(NEW YORK) — The remnants of Hurricane Harvey continued to dump rain on several southern states nearly a week after making landfall in Texas as the most powerful storm to hit the mainland in over a decade.
Harvey’s torrential rain, devastating winds and widespread flooding have so far cost at least 39 lives, driven over one million people to evacuate their homes in Texas and caused extensive destruction that will likely make it one of the costliest storms in U.S. history.
Here is a look at the storm’s historic devastation, by the numbers:
20 trillion gallons: That’s the total amount of rain that fell on the Houston area after Harvey came ashore, a staggering deluge that represents enough water to supply New York City’s needs for over five decades.
$125 billion: Texas Gov. Greg Abbot said his state will need federal relief money “far in excess” of that total. Moody’s Analytics has estimated $97 billion in destruction alone and some $108 billion in total damages counting lost output.
80 percent: Texans who don’t have flood insurance.
51.88 inches: The amount of rain recorded at Cedar Bayou on the outskirts of Houston in just under five days, marking a new record for the heaviest rainfall for a storm in the continental U.S., according to the National Weather Service.
3: The number of times Harvey has made landfall since Friday — once as a hurricane and twice more as a tropical storm.
1.5 miles: The radius around the Arkema chemical plant in Crosby, Texas, that was evacuated after a container of chemicals ignited due to floodwater knocking out the plant’s power.
30 to 40 feet: Estimated height of the flame at the Arkema plant after the chemicals combusted, sending a plume of black smoke into the air. Several more containers holding similar chemicals remain at the site, according to the Associated Press.
10: Gulf Coast region refineries that remain shut down by Harvey. Together they account for over 3 million barrels per day of output, or nearly 17 percent of the total U.S. refining capacity, according to the Energy Department.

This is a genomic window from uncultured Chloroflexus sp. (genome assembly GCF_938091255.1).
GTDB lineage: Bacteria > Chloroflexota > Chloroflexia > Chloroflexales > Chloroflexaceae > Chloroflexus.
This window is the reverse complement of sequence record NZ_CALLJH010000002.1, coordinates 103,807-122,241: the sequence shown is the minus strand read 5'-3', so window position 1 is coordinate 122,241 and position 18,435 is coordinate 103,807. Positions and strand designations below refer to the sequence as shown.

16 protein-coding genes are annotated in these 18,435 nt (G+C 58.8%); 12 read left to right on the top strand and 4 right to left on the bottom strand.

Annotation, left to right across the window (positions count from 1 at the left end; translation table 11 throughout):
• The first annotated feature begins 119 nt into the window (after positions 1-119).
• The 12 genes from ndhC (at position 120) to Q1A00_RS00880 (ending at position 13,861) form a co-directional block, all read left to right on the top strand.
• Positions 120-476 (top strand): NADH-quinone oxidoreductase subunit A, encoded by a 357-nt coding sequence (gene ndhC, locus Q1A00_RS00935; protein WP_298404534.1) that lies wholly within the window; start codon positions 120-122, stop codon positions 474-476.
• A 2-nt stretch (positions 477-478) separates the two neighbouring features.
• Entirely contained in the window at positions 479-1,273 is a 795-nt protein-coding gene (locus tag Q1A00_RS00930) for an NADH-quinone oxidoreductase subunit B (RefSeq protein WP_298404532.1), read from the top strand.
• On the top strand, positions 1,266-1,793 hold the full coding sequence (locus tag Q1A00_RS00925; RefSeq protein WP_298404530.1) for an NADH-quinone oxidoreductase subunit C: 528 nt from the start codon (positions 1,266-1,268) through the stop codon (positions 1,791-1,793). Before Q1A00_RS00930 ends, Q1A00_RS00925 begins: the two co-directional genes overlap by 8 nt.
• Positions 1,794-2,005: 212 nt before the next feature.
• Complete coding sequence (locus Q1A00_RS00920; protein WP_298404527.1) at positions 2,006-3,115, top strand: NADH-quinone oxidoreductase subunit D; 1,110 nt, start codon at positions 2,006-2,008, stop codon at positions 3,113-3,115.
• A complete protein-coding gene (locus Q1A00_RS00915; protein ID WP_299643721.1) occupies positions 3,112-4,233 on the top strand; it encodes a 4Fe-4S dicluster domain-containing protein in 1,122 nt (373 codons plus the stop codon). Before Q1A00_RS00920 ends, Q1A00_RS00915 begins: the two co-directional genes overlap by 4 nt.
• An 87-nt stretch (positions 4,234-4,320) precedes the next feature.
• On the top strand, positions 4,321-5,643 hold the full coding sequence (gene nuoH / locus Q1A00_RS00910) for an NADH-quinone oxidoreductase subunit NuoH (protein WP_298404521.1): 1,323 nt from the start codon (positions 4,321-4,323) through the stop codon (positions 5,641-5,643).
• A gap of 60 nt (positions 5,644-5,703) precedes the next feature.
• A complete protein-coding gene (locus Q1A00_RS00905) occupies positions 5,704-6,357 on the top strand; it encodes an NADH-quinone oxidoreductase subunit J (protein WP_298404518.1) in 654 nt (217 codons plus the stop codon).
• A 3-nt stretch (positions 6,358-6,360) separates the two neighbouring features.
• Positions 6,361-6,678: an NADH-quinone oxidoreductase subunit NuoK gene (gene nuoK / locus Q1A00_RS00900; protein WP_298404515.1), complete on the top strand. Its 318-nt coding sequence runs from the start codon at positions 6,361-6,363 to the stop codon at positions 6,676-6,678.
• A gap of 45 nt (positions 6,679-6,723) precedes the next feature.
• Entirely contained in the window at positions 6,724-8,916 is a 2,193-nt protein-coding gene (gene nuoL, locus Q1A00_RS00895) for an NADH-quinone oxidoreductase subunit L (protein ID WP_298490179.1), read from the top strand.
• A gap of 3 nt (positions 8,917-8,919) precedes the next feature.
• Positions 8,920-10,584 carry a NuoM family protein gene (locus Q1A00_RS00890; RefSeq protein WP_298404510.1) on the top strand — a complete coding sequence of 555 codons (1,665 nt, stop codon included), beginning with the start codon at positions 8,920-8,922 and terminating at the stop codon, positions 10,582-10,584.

$2.45: The national average gas price on Thursday, according to AAA, marking a 10-cent jump over the past week.
500,000: Barrels of crude released on Thursday from the Strategic Petroleum Reserve, according to Energy Secretary Rick Perry.
93,942: Homes estimated to be damaged or destroyed by Harvey in Texas, according to the Texas Division of Emergency Management.
32,000: People in shelters across Texas, according to Gov. Greg Abbott.
325,000: People who have registered for assistance with the Federal Emergency Management Agency (FEMA) as of Thursday, according to FEMA.
10,000: People rescued by federal forces as of Thursday, FEMA said, plus countless other Good Samaritan rescues.
200,000: Customers without power on Thursday, according to the Energy Department.
900: Calls that poured in per hour to call centers around Houston at the height of the disaster.
120,000: Residents without water in Beaumont, Texas, on Thursday.
24,000: The number of National Guard troops deployed to assist in relief efforts, including all of Texas’ members as well as some from other states. The Texas governor said these troops will be needed for months to search homes and restore the state to order.
1.3 million: The population of the Houston metropolitan area lacking health insurance, according to Census estimates.
22.5 percent: Houston population living below the poverty line, according to Census figures.
Over 2 million: Meals and liters of water distributed by FEMA to Texas and Louisiana so far.
Take part in Disney’s Day of Giving: To support people impacted by Hurricane Harvey, call 1-855-999-GIVE, donate at www.RedCross.org/ABC or text “HARVEY” to 90999 to make a $10 donation.
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